[Related: Charlotte thrift stores see surge in donations thanks to Netflix fans ‘Tidying Up’]

Nalls starts with an area of least resistance because she wants her client to build their confidence and have success with letting go. Unlike Kondo, it’s part of Nalls’ process to find homes for the items being removed from the household. Clients are provided a list of how and where their belongings were distributed.

The Classy Hippie clients may end up with a tidier home, but they also learn about how to begin living a low-waste lifestyle. She teaches her clients how to make simple changes: when to use reusables, how to properly recycle and where to donate specific items.

“I want people to live free and at peace — and that is the driving force behind everything that I do.”

Ready to get started? Nalls recommends these three steps to begin living an intentional lifestyle:

  1. Read Simon Sinek’s book, “Start with Why.” Nalls encourages people to spend time thinking about what matters to them and understanding the “why” behind it.
  2. Monitor the trash. Nalls recommends that each time you throw something into the garbage, ask yourself these questions: Do I need this? Why did I buy this? How many times did I use this? How long did I use this for?
  3. Make a list of everything you need to do inside and outside your home. This might be a long list. Walk through each room and write down what needs to be recycled, donated, repaired or thrown away.

2 COMMENTS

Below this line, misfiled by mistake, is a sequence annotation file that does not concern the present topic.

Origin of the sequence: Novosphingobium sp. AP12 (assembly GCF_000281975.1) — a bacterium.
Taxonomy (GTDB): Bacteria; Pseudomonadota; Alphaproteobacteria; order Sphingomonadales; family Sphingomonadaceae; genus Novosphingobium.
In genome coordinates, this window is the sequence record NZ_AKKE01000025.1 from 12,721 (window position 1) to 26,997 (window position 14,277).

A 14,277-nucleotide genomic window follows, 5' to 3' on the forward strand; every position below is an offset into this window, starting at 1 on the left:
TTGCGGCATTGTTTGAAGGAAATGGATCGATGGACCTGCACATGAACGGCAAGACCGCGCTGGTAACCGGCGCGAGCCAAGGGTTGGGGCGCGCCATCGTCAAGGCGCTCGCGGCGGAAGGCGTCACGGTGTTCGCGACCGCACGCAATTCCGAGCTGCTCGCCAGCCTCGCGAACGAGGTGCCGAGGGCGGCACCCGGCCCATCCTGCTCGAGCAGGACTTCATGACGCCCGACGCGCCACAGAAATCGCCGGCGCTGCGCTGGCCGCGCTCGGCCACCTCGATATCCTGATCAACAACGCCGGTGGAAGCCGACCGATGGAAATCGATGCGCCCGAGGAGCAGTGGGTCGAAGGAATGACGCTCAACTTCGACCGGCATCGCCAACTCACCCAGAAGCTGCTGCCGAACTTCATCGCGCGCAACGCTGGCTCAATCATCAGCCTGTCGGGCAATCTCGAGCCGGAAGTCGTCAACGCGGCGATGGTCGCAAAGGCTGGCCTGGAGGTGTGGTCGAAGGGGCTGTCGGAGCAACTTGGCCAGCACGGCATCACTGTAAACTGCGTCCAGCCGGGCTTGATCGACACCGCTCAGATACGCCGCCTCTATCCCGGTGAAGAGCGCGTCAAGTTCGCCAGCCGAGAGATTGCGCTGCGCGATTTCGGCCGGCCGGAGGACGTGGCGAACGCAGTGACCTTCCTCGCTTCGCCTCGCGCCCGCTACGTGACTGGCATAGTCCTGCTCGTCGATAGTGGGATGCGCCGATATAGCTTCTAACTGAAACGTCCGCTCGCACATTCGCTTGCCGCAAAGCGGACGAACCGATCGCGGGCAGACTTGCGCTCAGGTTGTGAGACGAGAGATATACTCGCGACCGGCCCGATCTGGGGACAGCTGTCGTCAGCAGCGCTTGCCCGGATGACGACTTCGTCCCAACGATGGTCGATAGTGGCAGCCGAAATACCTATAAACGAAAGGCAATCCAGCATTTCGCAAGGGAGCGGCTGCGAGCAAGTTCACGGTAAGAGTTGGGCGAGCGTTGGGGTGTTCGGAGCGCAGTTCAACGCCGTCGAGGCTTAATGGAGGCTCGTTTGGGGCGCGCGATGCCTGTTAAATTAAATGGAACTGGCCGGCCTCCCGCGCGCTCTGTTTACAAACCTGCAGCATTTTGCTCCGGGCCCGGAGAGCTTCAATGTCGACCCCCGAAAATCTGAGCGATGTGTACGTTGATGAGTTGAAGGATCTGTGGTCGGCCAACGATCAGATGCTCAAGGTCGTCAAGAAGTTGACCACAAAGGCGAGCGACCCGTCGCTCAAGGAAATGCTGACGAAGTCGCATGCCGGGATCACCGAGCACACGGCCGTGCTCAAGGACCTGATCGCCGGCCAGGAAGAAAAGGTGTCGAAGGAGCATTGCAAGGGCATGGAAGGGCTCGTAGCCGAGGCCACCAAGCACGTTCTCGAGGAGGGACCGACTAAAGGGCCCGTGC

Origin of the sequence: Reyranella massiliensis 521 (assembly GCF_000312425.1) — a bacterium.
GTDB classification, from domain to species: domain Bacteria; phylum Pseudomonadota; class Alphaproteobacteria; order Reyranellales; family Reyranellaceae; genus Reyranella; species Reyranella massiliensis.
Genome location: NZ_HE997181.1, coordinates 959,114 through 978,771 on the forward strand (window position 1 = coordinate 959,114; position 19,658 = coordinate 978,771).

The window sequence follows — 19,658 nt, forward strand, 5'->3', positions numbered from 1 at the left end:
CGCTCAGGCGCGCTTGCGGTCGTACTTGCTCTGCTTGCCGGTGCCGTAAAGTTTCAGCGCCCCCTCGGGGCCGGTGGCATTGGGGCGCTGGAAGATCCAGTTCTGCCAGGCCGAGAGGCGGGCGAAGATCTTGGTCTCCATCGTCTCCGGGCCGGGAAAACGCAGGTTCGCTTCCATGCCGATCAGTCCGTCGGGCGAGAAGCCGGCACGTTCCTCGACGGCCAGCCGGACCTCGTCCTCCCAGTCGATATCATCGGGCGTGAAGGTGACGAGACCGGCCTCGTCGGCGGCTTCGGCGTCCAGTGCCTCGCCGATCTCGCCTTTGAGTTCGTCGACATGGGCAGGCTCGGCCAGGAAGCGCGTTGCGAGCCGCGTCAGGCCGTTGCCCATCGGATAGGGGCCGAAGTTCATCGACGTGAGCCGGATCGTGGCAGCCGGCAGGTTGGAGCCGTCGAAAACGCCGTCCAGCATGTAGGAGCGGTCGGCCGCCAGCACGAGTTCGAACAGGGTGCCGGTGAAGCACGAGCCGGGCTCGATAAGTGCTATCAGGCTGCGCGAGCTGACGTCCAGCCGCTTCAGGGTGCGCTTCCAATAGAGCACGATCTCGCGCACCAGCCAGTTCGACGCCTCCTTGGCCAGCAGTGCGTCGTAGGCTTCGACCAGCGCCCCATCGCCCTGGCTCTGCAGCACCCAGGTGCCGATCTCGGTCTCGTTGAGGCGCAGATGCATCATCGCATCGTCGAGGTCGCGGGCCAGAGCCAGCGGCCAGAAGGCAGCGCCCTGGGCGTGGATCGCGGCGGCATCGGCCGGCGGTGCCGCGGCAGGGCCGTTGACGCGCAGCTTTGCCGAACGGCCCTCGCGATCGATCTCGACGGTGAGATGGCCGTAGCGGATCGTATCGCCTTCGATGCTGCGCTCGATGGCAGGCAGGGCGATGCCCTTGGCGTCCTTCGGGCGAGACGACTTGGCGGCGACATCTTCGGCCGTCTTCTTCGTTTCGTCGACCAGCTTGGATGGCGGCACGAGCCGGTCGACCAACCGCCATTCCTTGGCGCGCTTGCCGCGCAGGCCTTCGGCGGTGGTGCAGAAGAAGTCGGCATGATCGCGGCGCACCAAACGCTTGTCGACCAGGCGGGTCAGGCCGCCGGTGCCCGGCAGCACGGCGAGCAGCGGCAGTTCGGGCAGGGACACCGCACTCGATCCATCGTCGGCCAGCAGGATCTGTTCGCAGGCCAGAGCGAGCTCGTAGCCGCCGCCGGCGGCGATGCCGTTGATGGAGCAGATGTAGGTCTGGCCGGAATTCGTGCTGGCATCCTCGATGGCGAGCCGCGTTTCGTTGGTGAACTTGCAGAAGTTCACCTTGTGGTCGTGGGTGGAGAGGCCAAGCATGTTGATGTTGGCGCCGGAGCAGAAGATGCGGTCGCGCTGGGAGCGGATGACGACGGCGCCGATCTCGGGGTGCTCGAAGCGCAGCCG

1. This is my niece and I am very proud of her. She has been a real “winner” all of her life and multi talented. She is exceptionally intelligent and has a good heart and is a caring person. She has many good ideas which this household has been able to incorporate. I like to think that in my small way I may have influenced and contributed to her recycling lifestyle. I have lived in a rural area for 39 years. We have always had recycling bins for everything. I remember taking bags of bottles and soda cans to the center before it was trendy. I was a bit embarrassed but at the same time glad I was doing my part not to contribute to all of the landfills. My spouse and I bought and cleared 20+ acres of a car graveyard. We were able to put it back pretty much to its original condition before the owner started dumping hundreds of cars there. Somewhere in TN all of the old tires were sent to become part of major highways. When I was young, I was quite boho in my own way. I wish I had known then what I know now and not have accumulated so much over the past 60+ years. Now that I am older and cannot do as much as I once did, it is good to see this generation trying to inspire others to do their part. This Earth is a gift and our temporary home. We owe each other to do our part for the next generation. Nothing lasts forever but the feeling you get from not over consuming and helping others cannot be underestimated or understated. Bravo Gennie! Our “classy hippie”.